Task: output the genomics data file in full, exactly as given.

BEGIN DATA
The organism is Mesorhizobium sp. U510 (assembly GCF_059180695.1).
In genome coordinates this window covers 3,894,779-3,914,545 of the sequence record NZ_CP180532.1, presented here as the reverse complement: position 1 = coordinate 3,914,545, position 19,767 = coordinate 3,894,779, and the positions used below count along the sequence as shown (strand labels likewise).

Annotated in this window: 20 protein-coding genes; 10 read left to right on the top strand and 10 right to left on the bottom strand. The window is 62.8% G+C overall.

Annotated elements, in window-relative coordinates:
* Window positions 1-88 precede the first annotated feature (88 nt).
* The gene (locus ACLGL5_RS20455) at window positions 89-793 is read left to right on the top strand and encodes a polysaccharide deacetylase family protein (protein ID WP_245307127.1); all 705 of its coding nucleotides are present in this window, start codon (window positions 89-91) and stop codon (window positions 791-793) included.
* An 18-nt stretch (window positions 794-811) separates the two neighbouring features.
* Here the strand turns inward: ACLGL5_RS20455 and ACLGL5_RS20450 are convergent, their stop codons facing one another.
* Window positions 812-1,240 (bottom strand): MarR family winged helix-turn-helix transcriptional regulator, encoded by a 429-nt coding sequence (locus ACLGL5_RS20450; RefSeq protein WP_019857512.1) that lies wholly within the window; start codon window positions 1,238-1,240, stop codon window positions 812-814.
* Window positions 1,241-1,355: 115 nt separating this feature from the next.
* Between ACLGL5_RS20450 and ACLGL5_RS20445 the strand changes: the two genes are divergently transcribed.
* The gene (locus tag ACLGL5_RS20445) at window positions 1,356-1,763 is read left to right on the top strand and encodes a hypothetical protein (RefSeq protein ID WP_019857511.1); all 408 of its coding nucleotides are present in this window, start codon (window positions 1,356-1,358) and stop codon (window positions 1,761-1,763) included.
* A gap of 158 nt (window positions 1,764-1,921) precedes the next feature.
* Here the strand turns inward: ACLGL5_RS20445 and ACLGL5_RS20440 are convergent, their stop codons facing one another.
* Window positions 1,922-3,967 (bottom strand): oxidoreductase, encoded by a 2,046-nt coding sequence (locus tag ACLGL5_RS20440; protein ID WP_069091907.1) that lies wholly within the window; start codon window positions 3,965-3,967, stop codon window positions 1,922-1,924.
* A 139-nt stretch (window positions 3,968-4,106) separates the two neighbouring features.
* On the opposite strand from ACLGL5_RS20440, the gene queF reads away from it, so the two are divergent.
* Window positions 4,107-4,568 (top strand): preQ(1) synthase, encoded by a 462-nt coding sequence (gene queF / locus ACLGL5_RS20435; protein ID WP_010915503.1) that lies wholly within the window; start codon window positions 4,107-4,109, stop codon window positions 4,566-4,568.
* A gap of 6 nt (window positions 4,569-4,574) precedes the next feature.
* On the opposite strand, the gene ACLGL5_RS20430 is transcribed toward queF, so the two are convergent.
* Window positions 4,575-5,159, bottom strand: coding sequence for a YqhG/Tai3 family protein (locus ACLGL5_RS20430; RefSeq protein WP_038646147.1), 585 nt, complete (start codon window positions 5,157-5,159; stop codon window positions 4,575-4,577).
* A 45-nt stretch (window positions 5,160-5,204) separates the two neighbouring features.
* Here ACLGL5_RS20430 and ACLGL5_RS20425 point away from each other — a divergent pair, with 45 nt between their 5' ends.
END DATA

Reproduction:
The organism is Mesorhizobium sp. U510 (assembly GCF_059180695.1).
In genome coordinates this window covers 3,894,779-3,914,545 of the sequence record NZ_CP180532.1, presented here as the reverse complement: position 1 = coordinate 3,914,545, position 19,767 = coordinate 3,894,779, and the positions used below count along the sequence as shown (strand labels likewise).

Annotated in this window: 20 protein-coding genes; 10 read left to right on the top strand and 10 right to left on the bottom strand. The window is 62.8% G+C overall.

Annotated elements, in window-relative coordinates:
* Window positions 1-88 precede the first annotated feature (88 nt).
* The gene (locus ACLGL5_RS20455) at window positions 89-793 is read left to right on the top strand and encodes a polysaccharide deacetylase family protein (protein ID WP_245307127.1); all 705 of its coding nucleotides are present in this window, start codon (window positions 89-91) and stop codon (window positions 791-793) included.
* An 18-nt stretch (window positions 794-811) separates the two neighbouring features.
* Here the strand turns inward: ACLGL5_RS20455 and ACLGL5_RS20450 are convergent, their stop codons facing one another.
* Window positions 812-1,240 (bottom strand): MarR family winged helix-turn-helix transcriptional regulator, encoded by a 429-nt coding sequence (locus ACLGL5_RS20450; RefSeq protein WP_019857512.1) that lies wholly within the window; start codon window positions 1,238-1,240, stop codon window positions 812-814.
* Window positions 1,241-1,355: 115 nt separating this feature from the next.
* Between ACLGL5_RS20450 and ACLGL5_RS20445 the strand changes: the two genes are divergently transcribed.
* The gene (locus tag ACLGL5_RS20445) at window positions 1,356-1,763 is read left to right on the top strand and encodes a hypothetical protein (RefSeq protein ID WP_019857511.1); all 408 of its coding nucleotides are present in this window, start codon (window positions 1,356-1,358) and stop codon (window positions 1,761-1,763) included.
* A gap of 158 nt (window positions 1,764-1,921) precedes the next feature.
* Here the strand turns inward: ACLGL5_RS20445 and ACLGL5_RS20440 are convergent, their stop codons facing one another.
* Window positions 1,922-3,967 (bottom strand): oxidoreductase, encoded by a 2,046-nt coding sequence (locus tag ACLGL5_RS20440; protein ID WP_069091907.1) that lies wholly within the window; start codon window positions 3,965-3,967, stop codon window positions 1,922-1,924.
* A 139-nt stretch (window positions 3,968-4,106) separates the two neighbouring features.
* On the opposite strand from ACLGL5_RS20440, the gene queF reads away from it, so the two are divergent.
* Window positions 4,107-4,568 (top strand): preQ(1) synthase, encoded by a 462-nt coding sequence (gene queF / locus ACLGL5_RS20435; protein ID WP_010915503.1) that lies wholly within the window; start codon window positions 4,107-4,109, stop codon window positions 4,566-4,568.
* A gap of 6 nt (window positions 4,569-4,574) precedes the next feature.
* On the opposite strand, the gene ACLGL5_RS20430 is transcribed toward queF, so the two are convergent.
* Window positions 4,575-5,159, bottom strand: coding sequence for a YqhG/Tai3 family protein (locus ACLGL5_RS20430; RefSeq protein WP_038646147.1), 585 nt, complete (start codon window positions 5,157-5,159; stop codon window positions 4,575-4,577).
* A 45-nt stretch (window positions 5,160-5,204) separates the two neighbouring features.
* Here ACLGL5_RS20430 and ACLGL5_RS20425 point away from each other — a divergent pair, with 45 nt between their 5' ends.